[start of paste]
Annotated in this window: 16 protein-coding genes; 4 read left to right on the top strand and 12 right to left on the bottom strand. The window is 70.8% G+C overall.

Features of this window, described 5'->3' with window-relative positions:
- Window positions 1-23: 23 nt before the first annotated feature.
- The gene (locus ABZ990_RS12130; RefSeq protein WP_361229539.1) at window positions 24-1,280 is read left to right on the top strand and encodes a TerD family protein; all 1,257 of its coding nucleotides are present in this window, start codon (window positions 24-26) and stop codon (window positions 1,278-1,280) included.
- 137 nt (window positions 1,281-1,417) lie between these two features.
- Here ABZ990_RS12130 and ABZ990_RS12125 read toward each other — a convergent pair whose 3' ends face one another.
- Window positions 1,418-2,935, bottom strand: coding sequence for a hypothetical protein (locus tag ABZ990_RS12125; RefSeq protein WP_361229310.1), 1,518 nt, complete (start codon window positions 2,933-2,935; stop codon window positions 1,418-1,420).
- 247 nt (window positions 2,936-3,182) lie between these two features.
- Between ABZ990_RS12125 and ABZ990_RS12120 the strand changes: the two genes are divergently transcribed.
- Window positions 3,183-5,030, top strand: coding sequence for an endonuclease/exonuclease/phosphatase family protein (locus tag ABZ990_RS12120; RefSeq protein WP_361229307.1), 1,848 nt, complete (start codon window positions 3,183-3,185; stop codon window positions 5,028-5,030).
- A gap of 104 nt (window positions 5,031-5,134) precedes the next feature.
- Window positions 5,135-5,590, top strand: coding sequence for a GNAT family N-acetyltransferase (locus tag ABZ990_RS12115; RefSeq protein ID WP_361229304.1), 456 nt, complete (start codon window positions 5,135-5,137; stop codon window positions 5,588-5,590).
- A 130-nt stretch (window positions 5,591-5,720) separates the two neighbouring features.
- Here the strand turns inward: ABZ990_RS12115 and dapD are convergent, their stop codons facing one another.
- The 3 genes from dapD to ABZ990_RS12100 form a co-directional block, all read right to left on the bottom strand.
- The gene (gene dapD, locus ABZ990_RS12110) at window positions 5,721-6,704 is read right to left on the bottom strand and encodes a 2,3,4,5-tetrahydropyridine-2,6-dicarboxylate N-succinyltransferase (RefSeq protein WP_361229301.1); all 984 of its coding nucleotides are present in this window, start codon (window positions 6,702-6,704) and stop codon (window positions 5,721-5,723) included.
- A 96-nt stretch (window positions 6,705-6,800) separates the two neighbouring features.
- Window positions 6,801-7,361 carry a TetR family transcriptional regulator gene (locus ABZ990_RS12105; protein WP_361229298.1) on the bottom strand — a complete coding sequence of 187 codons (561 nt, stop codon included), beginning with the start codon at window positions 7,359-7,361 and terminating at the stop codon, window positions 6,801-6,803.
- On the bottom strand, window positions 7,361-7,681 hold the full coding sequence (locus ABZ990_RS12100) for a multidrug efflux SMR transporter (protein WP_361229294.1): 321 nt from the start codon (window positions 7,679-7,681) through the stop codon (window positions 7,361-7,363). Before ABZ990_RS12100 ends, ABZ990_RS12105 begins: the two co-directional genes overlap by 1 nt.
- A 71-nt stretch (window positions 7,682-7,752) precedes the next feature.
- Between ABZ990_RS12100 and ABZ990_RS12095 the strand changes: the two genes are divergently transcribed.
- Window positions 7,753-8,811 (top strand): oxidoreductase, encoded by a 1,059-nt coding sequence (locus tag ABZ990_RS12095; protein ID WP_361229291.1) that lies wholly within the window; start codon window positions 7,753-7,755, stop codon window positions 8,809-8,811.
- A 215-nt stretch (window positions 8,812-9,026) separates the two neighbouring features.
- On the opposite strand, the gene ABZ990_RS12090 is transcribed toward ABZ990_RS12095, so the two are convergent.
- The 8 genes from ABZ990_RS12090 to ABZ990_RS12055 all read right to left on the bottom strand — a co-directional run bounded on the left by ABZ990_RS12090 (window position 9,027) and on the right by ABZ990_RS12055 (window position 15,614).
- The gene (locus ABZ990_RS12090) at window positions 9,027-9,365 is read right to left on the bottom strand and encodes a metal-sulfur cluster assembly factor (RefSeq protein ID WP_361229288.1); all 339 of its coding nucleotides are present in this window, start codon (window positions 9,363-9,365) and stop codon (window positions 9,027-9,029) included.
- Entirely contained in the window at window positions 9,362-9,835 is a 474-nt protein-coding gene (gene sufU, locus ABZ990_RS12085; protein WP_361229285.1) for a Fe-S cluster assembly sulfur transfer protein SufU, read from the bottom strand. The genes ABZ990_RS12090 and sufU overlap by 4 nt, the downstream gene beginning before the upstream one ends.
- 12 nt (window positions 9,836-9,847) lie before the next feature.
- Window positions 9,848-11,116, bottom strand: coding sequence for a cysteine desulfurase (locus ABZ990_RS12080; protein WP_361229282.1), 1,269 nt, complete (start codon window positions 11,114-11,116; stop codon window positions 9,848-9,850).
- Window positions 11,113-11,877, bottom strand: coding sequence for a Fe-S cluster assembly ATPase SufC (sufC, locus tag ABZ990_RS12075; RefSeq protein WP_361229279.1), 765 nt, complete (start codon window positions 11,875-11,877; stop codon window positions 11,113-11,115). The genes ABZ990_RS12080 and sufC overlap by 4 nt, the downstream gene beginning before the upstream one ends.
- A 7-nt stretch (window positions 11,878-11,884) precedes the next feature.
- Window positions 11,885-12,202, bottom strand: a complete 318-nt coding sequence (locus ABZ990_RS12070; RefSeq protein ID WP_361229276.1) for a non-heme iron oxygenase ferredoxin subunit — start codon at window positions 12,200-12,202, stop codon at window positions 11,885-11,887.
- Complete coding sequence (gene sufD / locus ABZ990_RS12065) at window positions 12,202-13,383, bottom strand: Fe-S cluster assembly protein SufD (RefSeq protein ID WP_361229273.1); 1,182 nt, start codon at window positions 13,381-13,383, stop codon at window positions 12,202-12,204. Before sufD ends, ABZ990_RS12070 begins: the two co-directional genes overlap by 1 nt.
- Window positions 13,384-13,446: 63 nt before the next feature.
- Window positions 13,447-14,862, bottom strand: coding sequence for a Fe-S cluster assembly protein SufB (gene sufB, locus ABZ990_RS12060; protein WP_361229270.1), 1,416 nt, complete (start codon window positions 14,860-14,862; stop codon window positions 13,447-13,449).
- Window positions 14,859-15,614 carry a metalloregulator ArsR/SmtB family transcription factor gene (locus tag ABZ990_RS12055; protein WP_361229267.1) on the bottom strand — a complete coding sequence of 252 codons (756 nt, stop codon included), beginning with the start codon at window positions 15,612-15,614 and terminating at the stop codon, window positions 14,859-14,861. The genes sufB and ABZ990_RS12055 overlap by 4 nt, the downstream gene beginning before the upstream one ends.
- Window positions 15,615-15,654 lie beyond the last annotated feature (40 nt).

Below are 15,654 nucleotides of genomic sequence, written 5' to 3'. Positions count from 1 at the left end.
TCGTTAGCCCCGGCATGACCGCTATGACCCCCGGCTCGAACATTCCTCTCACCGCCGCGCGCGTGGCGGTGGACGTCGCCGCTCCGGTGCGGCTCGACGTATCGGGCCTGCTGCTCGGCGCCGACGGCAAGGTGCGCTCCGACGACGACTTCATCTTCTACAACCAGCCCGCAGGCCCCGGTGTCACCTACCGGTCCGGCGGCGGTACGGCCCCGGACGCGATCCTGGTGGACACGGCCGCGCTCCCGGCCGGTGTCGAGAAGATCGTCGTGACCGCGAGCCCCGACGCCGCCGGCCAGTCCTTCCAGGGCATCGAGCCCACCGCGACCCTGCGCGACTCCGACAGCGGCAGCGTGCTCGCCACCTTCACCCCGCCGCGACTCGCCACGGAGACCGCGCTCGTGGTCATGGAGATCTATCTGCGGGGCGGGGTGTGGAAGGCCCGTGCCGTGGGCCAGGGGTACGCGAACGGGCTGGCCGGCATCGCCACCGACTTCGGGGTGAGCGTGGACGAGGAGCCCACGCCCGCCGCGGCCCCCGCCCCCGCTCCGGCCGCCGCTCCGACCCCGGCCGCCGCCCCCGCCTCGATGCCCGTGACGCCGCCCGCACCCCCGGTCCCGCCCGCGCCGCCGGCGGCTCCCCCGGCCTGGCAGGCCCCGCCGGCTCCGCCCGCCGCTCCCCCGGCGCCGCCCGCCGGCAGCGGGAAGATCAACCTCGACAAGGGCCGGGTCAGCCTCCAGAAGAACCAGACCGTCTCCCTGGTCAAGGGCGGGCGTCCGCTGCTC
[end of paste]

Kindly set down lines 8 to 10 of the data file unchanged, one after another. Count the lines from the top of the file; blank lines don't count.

- 247 nt (window positions 2,936-3,182) lie between these two features.
- Between ABZ990_RS12125 and ABZ990_RS12120 the strand changes: the two genes are divergently transcribed.
- Window positions 3,183-5,030, top strand: coding sequence for an endonuclease/exonuclease/phosphatase family protein (locus tag ABZ990_RS12120; RefSeq protein WP_361229307.1), 1,848 nt, complete (start codon window positions 3,183-3,185; stop codon window positions 5,028-5,030).